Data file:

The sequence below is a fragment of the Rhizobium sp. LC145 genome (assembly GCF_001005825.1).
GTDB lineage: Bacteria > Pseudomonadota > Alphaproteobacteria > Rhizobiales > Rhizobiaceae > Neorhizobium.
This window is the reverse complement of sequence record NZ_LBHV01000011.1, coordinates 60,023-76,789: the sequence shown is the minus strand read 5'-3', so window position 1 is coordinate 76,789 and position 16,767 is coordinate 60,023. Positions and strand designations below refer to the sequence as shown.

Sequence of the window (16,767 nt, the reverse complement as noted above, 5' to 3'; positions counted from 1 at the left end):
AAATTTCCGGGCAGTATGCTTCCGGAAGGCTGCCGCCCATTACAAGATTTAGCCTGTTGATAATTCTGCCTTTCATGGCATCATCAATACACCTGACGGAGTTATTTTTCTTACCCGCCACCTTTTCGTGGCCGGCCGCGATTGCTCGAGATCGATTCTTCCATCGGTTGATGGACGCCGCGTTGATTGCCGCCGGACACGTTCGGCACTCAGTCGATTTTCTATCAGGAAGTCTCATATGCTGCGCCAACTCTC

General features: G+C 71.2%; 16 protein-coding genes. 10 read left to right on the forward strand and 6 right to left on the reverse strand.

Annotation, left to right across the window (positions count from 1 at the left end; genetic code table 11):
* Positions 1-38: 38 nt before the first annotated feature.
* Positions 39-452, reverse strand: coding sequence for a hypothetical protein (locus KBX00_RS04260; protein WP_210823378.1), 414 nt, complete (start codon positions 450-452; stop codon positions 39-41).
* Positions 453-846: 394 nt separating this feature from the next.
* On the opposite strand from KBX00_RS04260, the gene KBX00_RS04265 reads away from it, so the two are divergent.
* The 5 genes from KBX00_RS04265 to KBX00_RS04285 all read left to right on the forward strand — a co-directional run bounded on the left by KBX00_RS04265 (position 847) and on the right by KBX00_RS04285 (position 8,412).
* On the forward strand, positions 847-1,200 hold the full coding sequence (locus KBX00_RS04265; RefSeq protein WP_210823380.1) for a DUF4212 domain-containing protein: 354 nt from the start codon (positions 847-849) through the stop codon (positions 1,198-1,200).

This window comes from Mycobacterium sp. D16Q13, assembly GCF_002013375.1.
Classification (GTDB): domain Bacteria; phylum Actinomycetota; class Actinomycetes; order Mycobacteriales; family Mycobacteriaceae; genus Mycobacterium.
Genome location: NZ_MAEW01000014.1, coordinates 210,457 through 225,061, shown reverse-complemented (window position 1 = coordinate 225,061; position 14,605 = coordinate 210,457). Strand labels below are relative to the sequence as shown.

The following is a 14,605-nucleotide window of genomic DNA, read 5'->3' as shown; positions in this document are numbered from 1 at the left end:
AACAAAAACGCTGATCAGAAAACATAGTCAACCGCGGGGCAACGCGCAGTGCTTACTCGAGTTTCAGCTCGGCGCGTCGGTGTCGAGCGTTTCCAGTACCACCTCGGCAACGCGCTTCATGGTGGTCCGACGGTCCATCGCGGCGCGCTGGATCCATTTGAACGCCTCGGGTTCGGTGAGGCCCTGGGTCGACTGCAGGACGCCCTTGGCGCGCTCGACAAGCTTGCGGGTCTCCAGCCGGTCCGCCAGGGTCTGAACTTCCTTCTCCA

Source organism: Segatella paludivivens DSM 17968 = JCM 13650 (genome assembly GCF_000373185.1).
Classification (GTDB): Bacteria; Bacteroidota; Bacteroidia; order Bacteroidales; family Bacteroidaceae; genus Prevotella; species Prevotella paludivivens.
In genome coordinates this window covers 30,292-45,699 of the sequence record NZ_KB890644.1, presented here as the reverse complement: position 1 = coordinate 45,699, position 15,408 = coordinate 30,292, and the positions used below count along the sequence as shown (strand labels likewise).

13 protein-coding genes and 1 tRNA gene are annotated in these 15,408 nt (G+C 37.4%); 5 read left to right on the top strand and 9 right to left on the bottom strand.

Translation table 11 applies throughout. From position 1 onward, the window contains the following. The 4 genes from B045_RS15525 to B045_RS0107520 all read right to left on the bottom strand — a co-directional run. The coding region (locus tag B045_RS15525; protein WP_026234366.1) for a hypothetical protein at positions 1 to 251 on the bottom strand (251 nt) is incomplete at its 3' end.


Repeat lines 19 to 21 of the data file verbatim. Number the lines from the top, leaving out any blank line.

Source organism: Segatella paludivivens DSM 17968 = JCM 13650 (genome assembly GCF_000373185.1).
Classification (GTDB): Bacteria; Bacteroidota; Bacteroidia; order Bacteroidales; family Bacteroidaceae; genus Prevotella; species Prevotella paludivivens.
In genome coordinates this window covers 30,292-45,699 of the sequence record NZ_KB890644.1, presented here as the reverse complement: position 1 = coordinate 45,699, position 15,408 = coordinate 30,292, and the positions used below count along the sequence as shown (strand labels likewise).